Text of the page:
Special guest author Matt from House of the Bluebird
With each and every season of baseball comes new moments for us to cherish and remember. There's the no-hitters, the cycles, the ridiculously difficult defensive plays, and of course the walk off home runs. Those moments in baseball are exciting, they're wondrous and some might even say they are magical. However baseball is more than historically significant events, there's a whole other side to the game.
That other side being baseball's extensive quirkiness and general wealth of oddities. This other side produces such moments as Giancarlo Stanton's breaking of a panel on the scoreboard at Marlins Park or the Praying Mantis delay that occurred at Nationals Park earlier this year. The moments aren't always memorable nor are they necessarily historical, but they added to my enjoyment of baseball in 2012. Of all the interesting oddities that occurred during the 2012 MLB season, the one moment that particularly piqued my interest was the "The Pantomime Home Run".
Pantomime is defined by the Merriam Webster dictionary as "[the] conveyance of a story by bodily or facial movements especially in drama or dance". You might be wondering how exactly this ties into a game of baseball, and you probably aren't alone in that regard. The specific moment that I'm referring to is one that occurred during a game between the Cardinals and Nationals at Busch Stadium on September 29th. In this instance Michael Morse hit a ball off of Kyle Lohse that went just over the wall at Busch Stadium. The ball bounced off the Energizer sign, then bounced back on the wall before coming onto the field of play and into Carlos Beltran's possession. Beltran then threw the ball to the infield where Michael Morse was thrown out.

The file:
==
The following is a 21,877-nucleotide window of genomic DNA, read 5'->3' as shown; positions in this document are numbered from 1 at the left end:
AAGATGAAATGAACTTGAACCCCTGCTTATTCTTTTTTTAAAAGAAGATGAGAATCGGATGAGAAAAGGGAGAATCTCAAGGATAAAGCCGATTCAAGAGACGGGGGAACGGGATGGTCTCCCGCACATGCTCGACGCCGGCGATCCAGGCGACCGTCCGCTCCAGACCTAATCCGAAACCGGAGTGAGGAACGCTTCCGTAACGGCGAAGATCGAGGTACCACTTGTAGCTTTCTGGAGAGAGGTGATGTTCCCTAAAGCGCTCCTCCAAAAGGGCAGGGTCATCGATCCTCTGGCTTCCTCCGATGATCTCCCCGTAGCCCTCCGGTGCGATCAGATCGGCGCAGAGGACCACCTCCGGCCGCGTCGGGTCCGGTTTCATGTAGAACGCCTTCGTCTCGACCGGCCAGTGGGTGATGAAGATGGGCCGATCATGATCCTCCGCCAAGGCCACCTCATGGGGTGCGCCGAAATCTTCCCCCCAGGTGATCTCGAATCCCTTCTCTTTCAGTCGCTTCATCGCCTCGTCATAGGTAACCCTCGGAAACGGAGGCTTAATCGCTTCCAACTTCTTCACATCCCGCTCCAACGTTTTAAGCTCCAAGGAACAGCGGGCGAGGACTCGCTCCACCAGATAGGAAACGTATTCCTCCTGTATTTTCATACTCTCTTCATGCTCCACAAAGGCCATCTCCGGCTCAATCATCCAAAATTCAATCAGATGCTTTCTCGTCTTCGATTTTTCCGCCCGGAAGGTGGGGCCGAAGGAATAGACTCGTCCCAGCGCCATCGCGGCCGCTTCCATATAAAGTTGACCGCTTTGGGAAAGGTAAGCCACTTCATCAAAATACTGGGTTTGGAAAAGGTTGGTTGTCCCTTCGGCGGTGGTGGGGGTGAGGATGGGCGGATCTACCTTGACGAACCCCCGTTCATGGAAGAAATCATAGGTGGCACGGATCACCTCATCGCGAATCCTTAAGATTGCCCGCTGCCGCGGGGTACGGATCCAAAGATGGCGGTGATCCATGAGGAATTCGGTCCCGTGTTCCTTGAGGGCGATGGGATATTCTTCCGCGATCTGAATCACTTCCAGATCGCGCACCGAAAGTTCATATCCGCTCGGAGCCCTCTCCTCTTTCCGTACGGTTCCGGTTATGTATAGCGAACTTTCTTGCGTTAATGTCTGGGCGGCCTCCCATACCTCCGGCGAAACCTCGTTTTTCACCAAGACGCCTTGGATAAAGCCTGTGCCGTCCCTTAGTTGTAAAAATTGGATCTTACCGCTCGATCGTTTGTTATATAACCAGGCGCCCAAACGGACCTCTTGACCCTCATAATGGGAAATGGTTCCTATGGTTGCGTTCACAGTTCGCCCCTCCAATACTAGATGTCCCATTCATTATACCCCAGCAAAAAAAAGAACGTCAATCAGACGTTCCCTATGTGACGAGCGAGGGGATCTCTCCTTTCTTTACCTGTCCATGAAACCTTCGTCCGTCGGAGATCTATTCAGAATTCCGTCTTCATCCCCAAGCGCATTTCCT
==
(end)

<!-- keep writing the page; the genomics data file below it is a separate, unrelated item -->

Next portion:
The initial call by the umpires was a single, which would have resulted in an out and just one run for the Nationals. However one of the umpires disagreed with the call that was made and being that the ball was hit to a spot where it could be considered a borderline home run it was able to be reviewed through use of instant replay. Up until that point everything that had occurred was relatively procedural, but that would soon change
After the umpires reviewed the play and made a decision, they explained the situation to Davey Johnson and then to all the players on the base paths, including Michael Morse. They then went on to instruct Morse to not only rerun the base paths, but go back into the batter's box and redo/mime his home run swing as seen in the .GIF below.Morse didn't complain, he didn't question the umpire, he just went to the batter's box and swung as he would at any other pitch...it was wonderful. The "Phantom Grand Slam" swing was full of finesse and and Morse's strides were impeccable as he ran around the base paths while being both booed and cheered on by the Cardinals fans at Busch Stadium. An event, as simple as this, at times seems trivial, but it's another contributor to the variety of beloved oddities that are present and prevalent among the online baseball community today (See Graphs, Not). It isn't flashy, it isn't mind-blowing, but it's funny, it's quirky and it's part of what sets baseball apart from the rest of the world of sports.
Sometimes it's the simple things in life that make us smile.
The video of the play in it's entirety is embedded below, if that does not work here's a link that can be used instead.